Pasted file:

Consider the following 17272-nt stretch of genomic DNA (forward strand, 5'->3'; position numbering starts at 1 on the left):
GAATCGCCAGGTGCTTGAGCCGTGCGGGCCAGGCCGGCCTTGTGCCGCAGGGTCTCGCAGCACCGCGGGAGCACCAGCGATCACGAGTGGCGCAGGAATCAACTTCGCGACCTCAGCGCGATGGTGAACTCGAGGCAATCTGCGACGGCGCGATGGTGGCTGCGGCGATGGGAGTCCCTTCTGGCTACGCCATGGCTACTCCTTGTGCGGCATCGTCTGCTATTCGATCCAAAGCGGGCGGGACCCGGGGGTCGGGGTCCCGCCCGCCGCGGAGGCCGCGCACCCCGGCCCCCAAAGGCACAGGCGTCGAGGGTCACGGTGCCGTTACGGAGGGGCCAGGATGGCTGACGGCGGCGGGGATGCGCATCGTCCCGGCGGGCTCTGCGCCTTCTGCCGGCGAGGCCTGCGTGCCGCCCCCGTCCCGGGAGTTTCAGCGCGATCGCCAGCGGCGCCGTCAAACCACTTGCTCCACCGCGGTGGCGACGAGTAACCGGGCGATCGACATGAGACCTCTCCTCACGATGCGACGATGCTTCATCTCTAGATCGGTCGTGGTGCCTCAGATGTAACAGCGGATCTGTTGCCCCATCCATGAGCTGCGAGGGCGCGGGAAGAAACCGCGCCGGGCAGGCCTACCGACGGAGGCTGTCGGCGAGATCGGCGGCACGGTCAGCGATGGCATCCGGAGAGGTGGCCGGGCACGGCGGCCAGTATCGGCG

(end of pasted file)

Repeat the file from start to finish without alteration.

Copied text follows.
Consider the following 17272-nt stretch of genomic DNA (forward strand, 5'->3'; position numbering starts at 1 on the left):
GAATCGCCAGGTGCTTGAGCCGTGCGGGCCAGGCCGGCCTTGTGCCGCAGGGTCTCGCAGCACCGCGGGAGCACCAGCGATCACGAGTGGCGCAGGAATCAACTTCGCGACCTCAGCGCGATGGTGAACTCGAGGCAATCTGCGACGGCGCGATGGTGGCTGCGGCGATGGGAGTCCCTTCTGGCTACGCCATGGCTACTCCTTGTGCGGCATCGTCTGCTATTCGATCCAAAGCGGGCGGGACCCGGGGGTCGGGGTCCCGCCCGCCGCGGAGGCCGCGCACCCCGGCCCCCAAAGGCACAGGCGTCGAGGGTCACGGTGCCGTTACGGAGGGGCCAGGATGGCTGACGGCGGCGGGGATGCGCATCGTCCCGGCGGGCTCTGCGCCTTCTGCCGGCGAGGCCTGCGTGCCGCCCCCGTCCCGGGAGTTTCAGCGCGATCGCCAGCGGCGCCGTCAAACCACTTGCTCCACCGCGGTGGCGACGAGTAACCGGGCGATCGACATGAGACCTCTCCTCACGATGCGACGATGCTTCATCTCTAGATCGGTCGTGGTGCCTCAGATGTAACAGCGGATCTGTTGCCCCATCCATGAGCTGCGAGGGCGCGGGAAGAAACCGCGCCGGGCAGGCCTACCGACGGAGGCTGTCGGCGAGATCGGCGGCACGGTCAGCGATGGCATCCGGAGAGGTGGCCGGGCACGGCGGCCAGTATCGGCG